Diabolical Diamonds: Cursed Gems That Are to Die ForOct 16th, 2018
Here at Koerber’s we love a scary story, especially when it involves our favorite thing – jewelry! That’s why every Halloween, we dig through our treasure trove of terrible tales to bring you the creepiest stories we can. This year, we’re turning our attention to two diabolical diamonds that have bloody histories to share.
The Koh-i-Noor Diamond – Now set into Queen Elizabeth’s crown as part of the British Crown Jewels, the Koh-i-Noor diamond is second only to the Hope Diamond for nasty notoriety. Why the Queen’s crown and not the King’s? Well that’s just part of the legend.
The Koh-i-Noor, Persian for “Mountain of Light” was originally discovered in India, where it served various Indian dynasties for many years. The earliest known mention of the gem was in 1526 when Babur, founder of the Mughal Empire, received the stone as a tribute for his conquest of Delhi and Agra.
More than 100 years later, the Koh-i-Noor resurfaces in Shah Jahan’s ornate Peacock Throne. However, before Shah Jahan – also the man behind the Taj Mahal – could rest on his laurels, his son usurped the throne and had his father imprisoned. The Koh-i-Noor began to develop a reputation for changing hands amidst violence and upheaval.
Fast forward to 1739, and Delhi is invaded by Nader Shah. During his occupation of Delhi, the treasury of the Mughal Empire was raided, and during this looting the Koh-i-Noor diamond changed hands yet again. Again, the diamond is found at the center of political discord, and when Nader Shah’s empire collapsed in 1747, the Koh-i-Noor fell to his grandson.
The diamond then changed hands a number of times, regularly being used to seal pacts and treaties in an attempt to stem the flow of blood that seemed to follow it wherever it went. Any time a man tried to wear the Koh-i-Noor, misfortune followed. That is, until 1849, when the diamond changed owners yet again. According to the Last Treaty of Lahore, following the end of the Second Anglo-Sikh War, “The gem called the Koh-i-Noor...shall be surrendered by the Maharajah of Lahore to the Queen of England.”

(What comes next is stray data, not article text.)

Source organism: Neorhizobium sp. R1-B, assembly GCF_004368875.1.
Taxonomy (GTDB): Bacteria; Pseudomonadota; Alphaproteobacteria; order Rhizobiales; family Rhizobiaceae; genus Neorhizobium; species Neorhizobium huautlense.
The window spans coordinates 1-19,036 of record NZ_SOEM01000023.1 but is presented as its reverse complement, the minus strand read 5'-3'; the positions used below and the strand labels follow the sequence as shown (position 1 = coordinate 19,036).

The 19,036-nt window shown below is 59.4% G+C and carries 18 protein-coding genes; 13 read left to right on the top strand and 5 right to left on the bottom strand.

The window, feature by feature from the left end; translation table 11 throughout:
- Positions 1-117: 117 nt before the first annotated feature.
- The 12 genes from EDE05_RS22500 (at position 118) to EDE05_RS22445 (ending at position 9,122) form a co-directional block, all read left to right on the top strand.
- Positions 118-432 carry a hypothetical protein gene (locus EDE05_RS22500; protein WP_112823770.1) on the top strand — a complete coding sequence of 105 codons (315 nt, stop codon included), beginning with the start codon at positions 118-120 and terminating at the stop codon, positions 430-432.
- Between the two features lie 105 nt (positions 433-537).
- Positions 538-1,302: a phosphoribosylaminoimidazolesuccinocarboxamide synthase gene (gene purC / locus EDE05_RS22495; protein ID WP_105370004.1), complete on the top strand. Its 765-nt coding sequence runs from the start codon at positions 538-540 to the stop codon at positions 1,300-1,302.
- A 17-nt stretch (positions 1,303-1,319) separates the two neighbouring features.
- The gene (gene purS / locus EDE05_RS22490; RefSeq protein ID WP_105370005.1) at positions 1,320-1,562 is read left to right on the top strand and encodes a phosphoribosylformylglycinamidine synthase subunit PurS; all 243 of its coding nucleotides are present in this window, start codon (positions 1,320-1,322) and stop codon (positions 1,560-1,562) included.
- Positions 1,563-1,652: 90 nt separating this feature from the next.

Even the gem’s trip to England was marked by misfortune, with an outbreak of cholera and terrible storms that lasted for hours at a time. In fact, the diamond nearly didn’t make it onto the ship to England at all, after being forgotten in a waistcoat pocket for six months. It was only rescued when a valet found what he thought was a glass paperweight while doing the laundry.
Since 1850, the Koh-i-Noor has been part of the Crown Jewels, formally in the possession of Her Majesty, the Queen of England. And why? Supposedly it carries a Hindu curse that says only a woman can wear the stone safely, while any male who wears it will “know its misfortunes.”
The Black Orlov Diamond – Few things send shudders down a jeweler’s spine like the words Black Orlov. The origins of the diamond are as murky as its gun-metal hue, but legend has it that the Black Orlov was originally serving as one of the eyes in a statue of Brahma, Hindu god of creation, which stood in a shrine in Pondicherry, India. Uncut and weighing in at 195 carats, the stone caught the attention of a traveling Jesuit monk. The monk couldn’t stay his hand – he stole the gem and, as a result, called down a curse.
For many years, the Black Orlov was shrouded in secrecy, lying in wait. However, in 1932 it found its way to the United States, imported by European diamond dealer, J.W. Paris. Few details are known about Mr. Paris’s life, however it is known that within a week of arriving in New York, the jeweler sold the diamond, climbed to the top of a Manhattan skyscraper, and jumped to his death. As his blood covered the 5th Avenue sidewalk, Mr. Paris became the first recorded victim of the Black Orlov curse.
From there, the diamond entered into the possession of the mysterious Princess Leonila Viktorovna-Bariatinsky. While little else is known about Princess Leonila’s life, it is well documented that she took her own life by climbing to the top of a tower and jumping to her death.
The now-infamous diamond then traveled to Rome, Italy, to the ownership of Princess Nadia Vygin-Orlov, a Russian heiress. During the 1917 Russian Revolution, Princess Nadia fled Russia to the safety of Italy, where she lived out the remainder of her days. However, not all those days were to be happy. On December 2, 1947, she climbed to the top of a building in central Rome and jumped to her death. Thus Princess Nadia became another victim of the diamond’s dastardly curse, and the diamond secured its name – The Black Orlov.
Later, the Black Orlov was acquired by Charles F. Winston, who cut the stone into three pieces in an attempt to break the curse and honor the three victims of its blood lust. It has been set into a brooch of 108 diamonds, and suspended from a necklace of 124 diamonds. In 2004, the Black Orlov was purchased by diamond dealer Dennis Petimezas who says he’s “pretty confident that the curse is broken.”
It seems only time will tell.
Love spooky stories? Don’t miss last year’s Halloween blog, featuring even more cursed gems throughout history!